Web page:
Tirta Gangga Water Palace in North Eastern Part of Bali Island

Tirta Gangga” are Balinese words that literally means water from the Ganges. It is a site of some reverence for the Hindu Balinese people. The name refers to the water palace founded in the late 1940s to the 1950s by Gusti Gede Djelantik, testator to the former Kingdom of Karangasem. It is widely used, though, to refer to the general area including the water palace and some fascinating rural areas around.

Tirta Gangga Water Palace

Tirta Gangga is a famous site which is located between the nearby coastal resort towns of Amed and Candidasa. In fact, it is situated beside the main road between these two locations. There are also about a dozen eateries located around the entry to the Water Palace. The hiking around Tirta Gangga is excellent. You can just take a short stroll on your own along any well beaten track into the rice paddies or, for the more serious hikers, a full-on climb of nearby Mount Agung and Mount Lempuyang. Organised tours are widely offered as well.

This is a great area of Bali in which you can walk through many small roads and paths to explore the nature. The primary attractions in this area for visitors are the Tirta Gangga water palace, a lovely maze of pools and fountains surrounded by a lush garden and stone carvings and statues. The one hectare complex was built from 1948 onwards by the late heir to the Kingdom of Karangsem but was almost entirely destroyed by the eruption of nearby Mount Agung in 1963. It has been lovingly re-founded and restored and has an atmosphere of authentic royal Bali magnificence. The centerpiece of the palace is a fountain which has eleven tiers. There are also many beautiful carvings and statues beautifying the gardens. This is a great place to relax and it has a real atmosphere of the old era of Bali. You can bathe in the pools, too. The areas around Tirta Gangga are beautiful rice paddy terraces. Some postcard pictures of Bali rice terraces which you may have seen are from photographs taken here.

Lempuyang Temple or Pura Lempuyang Luhur is about 10 kilo meters east of Tirtagangga. This temple is located on the slopes and peak of Mount Lempuyang. This is one of the key nine directional temples on the island of Bali. Taman Ujung to the southeast of Karangasem or Amlapura town is another water palace built by the predecessor of the King who constructed Tirta Gangga. Tirta Gangga and Mount Lempuyang are great trekking areas with some of the best walks in Bali to suit all levels of fitness.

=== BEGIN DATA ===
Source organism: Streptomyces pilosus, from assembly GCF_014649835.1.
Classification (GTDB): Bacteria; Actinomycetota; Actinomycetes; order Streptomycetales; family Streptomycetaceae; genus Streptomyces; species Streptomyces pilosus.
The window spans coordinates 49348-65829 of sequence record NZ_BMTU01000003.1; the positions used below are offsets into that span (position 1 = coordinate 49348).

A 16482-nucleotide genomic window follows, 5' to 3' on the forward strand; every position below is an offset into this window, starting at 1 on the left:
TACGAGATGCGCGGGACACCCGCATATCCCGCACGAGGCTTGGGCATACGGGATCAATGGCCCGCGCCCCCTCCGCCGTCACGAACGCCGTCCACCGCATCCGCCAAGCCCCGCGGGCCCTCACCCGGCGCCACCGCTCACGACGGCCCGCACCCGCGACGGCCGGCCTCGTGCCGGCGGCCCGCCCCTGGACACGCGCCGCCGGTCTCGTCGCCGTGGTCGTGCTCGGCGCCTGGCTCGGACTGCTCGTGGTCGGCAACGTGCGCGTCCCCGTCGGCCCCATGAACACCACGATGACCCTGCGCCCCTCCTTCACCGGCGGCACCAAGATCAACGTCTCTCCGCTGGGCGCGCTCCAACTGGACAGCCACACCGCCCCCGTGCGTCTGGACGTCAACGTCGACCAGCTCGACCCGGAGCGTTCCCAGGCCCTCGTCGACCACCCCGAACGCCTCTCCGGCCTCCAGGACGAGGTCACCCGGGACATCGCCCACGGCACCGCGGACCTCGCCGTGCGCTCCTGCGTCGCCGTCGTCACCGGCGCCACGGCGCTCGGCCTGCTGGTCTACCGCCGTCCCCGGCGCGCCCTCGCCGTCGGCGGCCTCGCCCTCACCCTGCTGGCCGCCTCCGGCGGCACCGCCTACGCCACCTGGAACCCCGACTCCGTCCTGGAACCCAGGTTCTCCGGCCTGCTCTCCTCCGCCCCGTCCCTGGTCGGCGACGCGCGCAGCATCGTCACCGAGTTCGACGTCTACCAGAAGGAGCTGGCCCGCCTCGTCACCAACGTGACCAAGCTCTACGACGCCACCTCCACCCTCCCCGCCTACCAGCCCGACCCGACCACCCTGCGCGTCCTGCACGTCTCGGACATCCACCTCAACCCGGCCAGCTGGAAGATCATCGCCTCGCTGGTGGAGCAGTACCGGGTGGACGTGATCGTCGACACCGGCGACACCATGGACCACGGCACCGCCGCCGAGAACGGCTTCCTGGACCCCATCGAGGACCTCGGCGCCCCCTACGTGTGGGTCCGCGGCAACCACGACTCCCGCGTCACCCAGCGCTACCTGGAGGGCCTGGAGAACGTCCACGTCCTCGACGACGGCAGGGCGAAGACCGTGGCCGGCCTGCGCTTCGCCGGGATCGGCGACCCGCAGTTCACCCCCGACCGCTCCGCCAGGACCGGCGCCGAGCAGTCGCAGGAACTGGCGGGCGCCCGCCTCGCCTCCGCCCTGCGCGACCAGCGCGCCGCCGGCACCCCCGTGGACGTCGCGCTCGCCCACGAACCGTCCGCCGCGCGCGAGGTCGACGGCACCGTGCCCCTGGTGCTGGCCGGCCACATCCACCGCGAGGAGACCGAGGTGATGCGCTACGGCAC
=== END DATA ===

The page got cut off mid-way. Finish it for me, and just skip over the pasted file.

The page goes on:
An easy and free stroll for those who are not used to full-on hiking is one from outside the wall of the Water Palace on the low side. You can walk about 300 meters along the wall from the road and you will come to a large concrete lined water channel off to the left. You can walk comfortably along the top of the channel for about 3 kilo meters through the rice paddy fields. This is a great way to take in the wonderful panorama of the mountain and also to see Balinese village life. You can take photos in every twist and turn you make in this area. The terraced rice paddy fields and other landscapes as well as the water palace itself are really very attractive.

There are a few souvenir shops and stalls at the entrance of the water palace. If you use an Indonesian sim card in your cellular phone, recharges are also available here. There are good choices of eateries in Tirtagangga, too. They are situated around the entry to the Water Palace. A number of eateries are open throughout the day and fewer at night. They range from the traditional Indonesian stalls called “warung” to the exclusive up market restaurant located around the Palace grounds. There are also several budget accommodation options alongside the main road both south and north of Tirta Gangga. The well-known coastal resort towns of Candidasa and Amed are also easily accessed in about 20 minutes from here.


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